Coal production in Ostrava-Karvina coalfield (hereafter OKC) is connected with occurrence of rock bursts. These rock bursts became a serious threat both in view of their consequences and in view of their frequency during seventies and eighties of the preceding century during which the biggest annual coal outputs In history of coalfield were achieved, i.e. 24 million t/a. It was expected, therefore, that the wind-up of coal mining, which occurred during nineties and during which coal production was gradually reduced up to annual output of about 14 million t/a, would be manifested by a reduction of rock burst risk and thus by diminishing of frequency of rock burst events. However, practical results have demonstrated that the risk of rock bursts in OKC is continuously very actual and that the natural and mining technical conditions of coalfield participate in a decisive manner in this problem.
Underground coal mining in OKC has had a more than two hundred years tradition. The biggest annual coal outputs were achieved in 1971 and then during period 1974–1982 and they exceeded 24 million t/a.
Restrictions of coal output connected with closure of ineffective coal mines have started since 1990 In Connection with conversion from central planned economy to market economy. Annual coal output was reduced from 22 million t/a in 1989 to 14 million t/a In 1997 and it has been maintained at such level until nowadays.
Coal mining in OKC has been connected with rock bursts since the beginning of XXieth century (Pelnar 1939). Total number of rock bursts in OKC today is nearing now to 500 cases.
Rock bursts started to be a serious problem during seventies and not only due to their consequences, but also due to their frequency of occurrence. During this period mining penetrated to depth range between minus 600 m and minus 800 m. Coal production was carried out in Lower Such a measures and Saddle seams Were then entered.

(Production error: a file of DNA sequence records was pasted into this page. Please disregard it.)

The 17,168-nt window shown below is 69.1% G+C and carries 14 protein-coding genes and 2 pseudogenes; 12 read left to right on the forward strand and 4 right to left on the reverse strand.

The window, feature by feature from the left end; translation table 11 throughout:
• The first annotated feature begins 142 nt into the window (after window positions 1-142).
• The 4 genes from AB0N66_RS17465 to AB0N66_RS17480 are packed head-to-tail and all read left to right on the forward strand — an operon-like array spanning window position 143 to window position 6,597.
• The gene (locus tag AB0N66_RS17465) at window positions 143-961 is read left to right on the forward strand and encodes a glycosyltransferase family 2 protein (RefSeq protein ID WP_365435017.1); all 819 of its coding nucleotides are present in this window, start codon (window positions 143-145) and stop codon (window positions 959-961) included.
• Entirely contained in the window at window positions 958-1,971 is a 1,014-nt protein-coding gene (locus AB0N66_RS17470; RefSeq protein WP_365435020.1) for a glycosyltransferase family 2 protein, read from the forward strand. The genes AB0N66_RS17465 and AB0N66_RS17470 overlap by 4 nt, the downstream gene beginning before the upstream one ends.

It was assumed that the occurrence of rock bursts In OKC is connected both with specific, natural and technical conditions and with high intensity of coal mining within a relatively small area. In view of the last-mentioned circumstance It was expected that a reduction of coal output would have a favourable effect on reducing of risk of rock bursts and thus on diminishing of their number.
However, in spite of this expectation the rock bursts continued to be a serious problem of OKC. And so the decisive factor influencing their development probably are natural conditions given especially by geologic and geomechanical structure of deposit as well as by difficult mining technical conditions which are on the one hand a consequence of mining of multi-seam deposit type in the past and are given on the other hand by selective mining which is applied for economic reasons at present time.
The Ostrava-Karvina Coalfield is a part of Upper Silesian Hard Coal Basin and it extends on about 20% (approximately 1600 km2)